God of Carnage: An Existential Errand

Pit & Balcony Tackles the Living Room Drama of Intense Family Confrontation

Posted In: Arts & Entertainment, Theatre,   From Issue 763   By: Robert E Martin

24th January, 2013     0

God of Carnage (originally Le Dieu du carnage) is a contemporary and singularly distinct production written by French playwright Yasmini Reza that explores the dynamics between two sets of parents - one of whose child has seriously injured the other in a public park - who meet to discuss the matter in a 'civilized' manner. But as the evening transpires, the parents become increasingly childish, resulting with the evening devolving into chaos and recrimination.
Originally performed in Paris in 2006, Christopher Hampton's English translation of the play led to a 2009 Broadway production starring Jeff Daniels, James Gandolfini, Hope Davis and Marica Gay Harden, with all four actors nominated for Tony Awards.  Acclaimed director Roman Polanksi also directed a 2011 film adaptation and shortened the title to Carnage.
It is within this historical background that director Robin Devereaux brings her own translation of this ambitious work to the Pit & Balcony stage from January 25-27 and February 1-3 with a cast consisting of Dawn Goodrow Morrell and Sheriff Bill Federspiel performing as set of parents known as The Novaks; and Erinn Holm with Dave Ryan taking on the characters of the Raleighs.
Given the multi-faceted manner in which the dynamics of this production intersect, coupled with the timeliness of the subject matter, I sat down with both Director & Cast to discuss the challenges and revelations involved with bringing such a tightly developed script to the Pit & Balcony stage.
Review: Given the increase of violence perpetrated both upon and by children & minors, what do you feel are the most compelling themes explored and insights rendered by this play into this disturbing trend?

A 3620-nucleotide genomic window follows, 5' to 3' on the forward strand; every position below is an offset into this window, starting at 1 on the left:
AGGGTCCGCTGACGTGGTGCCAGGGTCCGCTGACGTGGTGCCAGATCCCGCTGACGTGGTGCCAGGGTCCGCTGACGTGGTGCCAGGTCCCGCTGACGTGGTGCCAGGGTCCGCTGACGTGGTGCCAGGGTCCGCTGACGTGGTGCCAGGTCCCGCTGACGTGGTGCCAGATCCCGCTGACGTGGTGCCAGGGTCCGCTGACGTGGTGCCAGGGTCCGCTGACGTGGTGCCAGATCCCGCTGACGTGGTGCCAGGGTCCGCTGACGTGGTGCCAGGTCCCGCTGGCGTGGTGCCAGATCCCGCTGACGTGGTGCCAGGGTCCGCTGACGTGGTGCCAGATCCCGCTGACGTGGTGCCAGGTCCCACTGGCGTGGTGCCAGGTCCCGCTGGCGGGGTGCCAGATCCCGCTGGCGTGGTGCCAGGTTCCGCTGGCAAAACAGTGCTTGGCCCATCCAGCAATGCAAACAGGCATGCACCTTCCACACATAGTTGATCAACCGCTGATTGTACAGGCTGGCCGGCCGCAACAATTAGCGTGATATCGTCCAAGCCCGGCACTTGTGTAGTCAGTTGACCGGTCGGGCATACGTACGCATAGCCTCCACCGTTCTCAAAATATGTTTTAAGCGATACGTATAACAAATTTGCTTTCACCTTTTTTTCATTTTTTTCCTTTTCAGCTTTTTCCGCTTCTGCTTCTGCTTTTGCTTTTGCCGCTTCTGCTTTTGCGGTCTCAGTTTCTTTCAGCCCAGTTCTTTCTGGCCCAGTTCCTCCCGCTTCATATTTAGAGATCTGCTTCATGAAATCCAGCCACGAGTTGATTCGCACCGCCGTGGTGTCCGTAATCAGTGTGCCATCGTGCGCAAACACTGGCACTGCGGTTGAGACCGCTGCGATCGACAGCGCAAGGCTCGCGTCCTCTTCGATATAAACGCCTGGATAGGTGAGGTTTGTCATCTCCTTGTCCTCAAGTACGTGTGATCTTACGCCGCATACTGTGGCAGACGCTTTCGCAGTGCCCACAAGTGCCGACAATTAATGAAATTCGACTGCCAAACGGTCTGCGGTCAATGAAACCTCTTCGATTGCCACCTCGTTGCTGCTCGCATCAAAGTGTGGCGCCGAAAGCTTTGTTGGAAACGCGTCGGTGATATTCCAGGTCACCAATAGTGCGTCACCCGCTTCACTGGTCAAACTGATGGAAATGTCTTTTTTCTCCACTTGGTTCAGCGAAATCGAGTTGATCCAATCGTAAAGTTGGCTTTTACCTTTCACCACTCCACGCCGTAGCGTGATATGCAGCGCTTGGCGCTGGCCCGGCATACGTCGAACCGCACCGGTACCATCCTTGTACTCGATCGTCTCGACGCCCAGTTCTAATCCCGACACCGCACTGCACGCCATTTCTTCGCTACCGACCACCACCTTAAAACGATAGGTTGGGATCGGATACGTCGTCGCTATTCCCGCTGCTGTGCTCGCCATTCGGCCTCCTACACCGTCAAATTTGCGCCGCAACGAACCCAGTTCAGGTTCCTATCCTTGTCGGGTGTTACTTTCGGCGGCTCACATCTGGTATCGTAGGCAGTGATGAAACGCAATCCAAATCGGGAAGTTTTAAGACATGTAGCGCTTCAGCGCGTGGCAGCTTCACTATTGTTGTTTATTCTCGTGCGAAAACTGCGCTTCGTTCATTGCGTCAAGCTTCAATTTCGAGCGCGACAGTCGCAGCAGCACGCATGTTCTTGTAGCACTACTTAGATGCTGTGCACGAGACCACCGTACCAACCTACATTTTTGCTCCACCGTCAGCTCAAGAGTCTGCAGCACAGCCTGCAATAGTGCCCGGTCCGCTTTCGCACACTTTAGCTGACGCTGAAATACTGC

Devereaux:  GOD OF CARNAGE shows two sets of parents playing “the blame game” because they are unable or unwilling to acknowledge the violent (both physical and verbal) behavior of their respective children. They are also unwilling to look at how they themselves have contributed to the ways their children have chosen to act and react. While the play handles this serious subject with some hilarity, the underlying message is that no one is innocent - we are all responsible for how we treat one another, and how we teach our children to treat others.
Ryan: When people normally talk about violence in children they tend to look at the children involved and examine it as if it were only a 'children's problem'  of at fault youth going astray. They tend to forget and don't realize that as adults, they raise the children, so the way the adults act towards each other will affect how the children react with one another.
Federspiel: To me what this play says is that people aren't really honest with themselves and who they really are. With a little bit of emotion rising to the surface you start to see their true character come out; so maybe the intention in the beginning is to do the right thing, but that turns out to be a catalyst to bring these other less civilized qualities out in each of them.
Review: Both sets of parents attempt to meet face-to-face in order to address a violent act involving their offspring in a civilized manner.  What are some of the key insights fashioned that each of you attempt to bring forth from both your characters and the tone of the script?
Morrell: It's human nature to want to defend one's own as well as one's self. But what I do like about the foundation of this story line is that these parents do meet - one set of parents wants to meet the other - so at least there is something to start a resolution to the problem.  This is how they used to do it when problems surfaced in neighborhoods; but that doesn't happen a lot now. People and neighbors don't know each other.
These characters take a step in that direction to correct the children; but then become defensive and defend their own child's actions right away. They don't see or know how it devolves into the chaos that happens during the course of the evening.
Holm: What I find powerful is that this play breaks down the various veneers we put out to the world in terms of social graces.  The idea of courtesy and creating a culture of respect is present in the very beginning, but then an aire of contempt between the two couples and families surfaces which causes them to turn on themselves.  As Dawn noted, it reveals problems within the family unit itself. There aren't even teams involved. One moment there is a united front and all of a sudden each character is turning on and at each other.  This play flows and lives very much 'in the moment'.
Devereaux: GOD OF CARNAGE is like a little dose of reality television for the stage. As the play begins we are immediately are dropped into the middle of a conversation between the Raleighs and the Novaks regarding their sons altercation, which results in one of the children losing two teeth. While outwardly it's apparent the couples are being very polite and understanding about the matter, it's obvious from the beginning there is no love lost between them.